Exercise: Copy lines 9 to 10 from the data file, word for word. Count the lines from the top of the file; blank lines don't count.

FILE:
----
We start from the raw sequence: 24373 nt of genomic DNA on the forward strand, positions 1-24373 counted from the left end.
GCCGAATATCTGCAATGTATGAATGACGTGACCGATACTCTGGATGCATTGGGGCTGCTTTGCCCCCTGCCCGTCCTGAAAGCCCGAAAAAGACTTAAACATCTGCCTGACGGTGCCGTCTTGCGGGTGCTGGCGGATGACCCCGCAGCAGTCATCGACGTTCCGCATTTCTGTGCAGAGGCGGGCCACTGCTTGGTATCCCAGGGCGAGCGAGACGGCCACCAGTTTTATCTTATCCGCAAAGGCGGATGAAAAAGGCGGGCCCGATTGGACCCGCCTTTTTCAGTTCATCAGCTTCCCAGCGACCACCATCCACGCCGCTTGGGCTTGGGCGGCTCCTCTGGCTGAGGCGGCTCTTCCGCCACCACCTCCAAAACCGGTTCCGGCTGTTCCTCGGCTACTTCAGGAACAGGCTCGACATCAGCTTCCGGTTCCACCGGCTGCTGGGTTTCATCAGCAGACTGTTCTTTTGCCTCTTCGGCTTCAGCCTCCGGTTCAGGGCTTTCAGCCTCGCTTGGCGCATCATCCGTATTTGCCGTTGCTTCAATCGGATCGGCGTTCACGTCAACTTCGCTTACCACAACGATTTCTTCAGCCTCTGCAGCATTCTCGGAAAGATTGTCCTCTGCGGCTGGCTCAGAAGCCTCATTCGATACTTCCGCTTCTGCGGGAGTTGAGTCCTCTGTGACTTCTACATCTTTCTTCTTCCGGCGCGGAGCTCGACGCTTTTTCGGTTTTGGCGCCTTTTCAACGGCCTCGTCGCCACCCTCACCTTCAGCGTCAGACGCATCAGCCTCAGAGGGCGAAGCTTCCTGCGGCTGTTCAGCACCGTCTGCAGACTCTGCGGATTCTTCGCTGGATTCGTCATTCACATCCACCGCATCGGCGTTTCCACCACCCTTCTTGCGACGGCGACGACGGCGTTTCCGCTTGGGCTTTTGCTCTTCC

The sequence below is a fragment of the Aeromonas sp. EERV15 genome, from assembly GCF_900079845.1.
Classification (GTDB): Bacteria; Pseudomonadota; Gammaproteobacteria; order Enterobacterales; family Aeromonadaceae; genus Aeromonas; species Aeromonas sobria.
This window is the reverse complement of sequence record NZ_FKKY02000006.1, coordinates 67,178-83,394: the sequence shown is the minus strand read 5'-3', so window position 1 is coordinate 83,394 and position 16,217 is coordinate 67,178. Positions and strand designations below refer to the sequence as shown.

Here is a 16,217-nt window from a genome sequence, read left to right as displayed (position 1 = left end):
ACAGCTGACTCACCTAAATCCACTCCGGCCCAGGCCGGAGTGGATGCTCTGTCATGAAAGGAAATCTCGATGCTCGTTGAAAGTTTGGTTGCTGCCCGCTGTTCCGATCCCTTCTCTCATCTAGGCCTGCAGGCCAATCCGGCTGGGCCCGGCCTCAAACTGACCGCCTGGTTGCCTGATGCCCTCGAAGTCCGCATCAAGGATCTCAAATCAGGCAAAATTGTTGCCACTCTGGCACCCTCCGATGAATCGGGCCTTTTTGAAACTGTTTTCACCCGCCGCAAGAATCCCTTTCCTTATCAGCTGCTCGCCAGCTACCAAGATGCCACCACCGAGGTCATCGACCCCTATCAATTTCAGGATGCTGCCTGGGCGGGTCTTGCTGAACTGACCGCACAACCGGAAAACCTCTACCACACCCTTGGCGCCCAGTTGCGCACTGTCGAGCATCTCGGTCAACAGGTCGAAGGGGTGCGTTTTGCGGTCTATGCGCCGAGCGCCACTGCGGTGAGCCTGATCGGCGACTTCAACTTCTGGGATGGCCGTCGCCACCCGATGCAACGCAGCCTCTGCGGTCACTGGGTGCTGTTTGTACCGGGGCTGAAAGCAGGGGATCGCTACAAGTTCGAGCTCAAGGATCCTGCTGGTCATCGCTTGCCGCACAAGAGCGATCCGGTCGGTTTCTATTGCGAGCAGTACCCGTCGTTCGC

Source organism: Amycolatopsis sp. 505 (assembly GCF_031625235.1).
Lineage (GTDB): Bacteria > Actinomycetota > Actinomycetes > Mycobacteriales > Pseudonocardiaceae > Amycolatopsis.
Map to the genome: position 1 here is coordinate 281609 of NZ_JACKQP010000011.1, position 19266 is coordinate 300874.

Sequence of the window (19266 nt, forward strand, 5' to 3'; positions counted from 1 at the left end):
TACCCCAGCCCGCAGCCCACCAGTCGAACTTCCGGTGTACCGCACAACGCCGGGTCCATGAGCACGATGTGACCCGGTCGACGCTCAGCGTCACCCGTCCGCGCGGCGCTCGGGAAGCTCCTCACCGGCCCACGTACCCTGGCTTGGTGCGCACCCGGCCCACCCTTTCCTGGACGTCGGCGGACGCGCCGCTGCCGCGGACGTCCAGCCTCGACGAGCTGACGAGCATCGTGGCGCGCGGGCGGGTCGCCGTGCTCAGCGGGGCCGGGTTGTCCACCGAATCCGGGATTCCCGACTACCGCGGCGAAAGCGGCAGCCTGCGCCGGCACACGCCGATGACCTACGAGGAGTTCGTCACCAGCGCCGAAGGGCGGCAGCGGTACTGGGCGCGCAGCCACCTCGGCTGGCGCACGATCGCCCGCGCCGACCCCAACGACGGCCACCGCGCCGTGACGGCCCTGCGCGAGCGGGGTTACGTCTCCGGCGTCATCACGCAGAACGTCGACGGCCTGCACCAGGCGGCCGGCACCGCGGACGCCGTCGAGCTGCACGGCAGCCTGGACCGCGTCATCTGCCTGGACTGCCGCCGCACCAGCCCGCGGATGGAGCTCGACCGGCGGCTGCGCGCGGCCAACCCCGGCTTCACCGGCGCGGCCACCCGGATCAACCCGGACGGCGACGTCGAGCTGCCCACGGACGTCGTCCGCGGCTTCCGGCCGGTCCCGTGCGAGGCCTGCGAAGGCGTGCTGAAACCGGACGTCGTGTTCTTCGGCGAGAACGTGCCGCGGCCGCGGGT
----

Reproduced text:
Lineage (GTDB): Bacteria > Actinomycetota > Actinomycetes > Mycobacteriales > Pseudonocardiaceae > Amycolatopsis.
Map to the genome: position 1 here is coordinate 281609 of NZ_JACKQP010000011.1, position 19266 is coordinate 300874.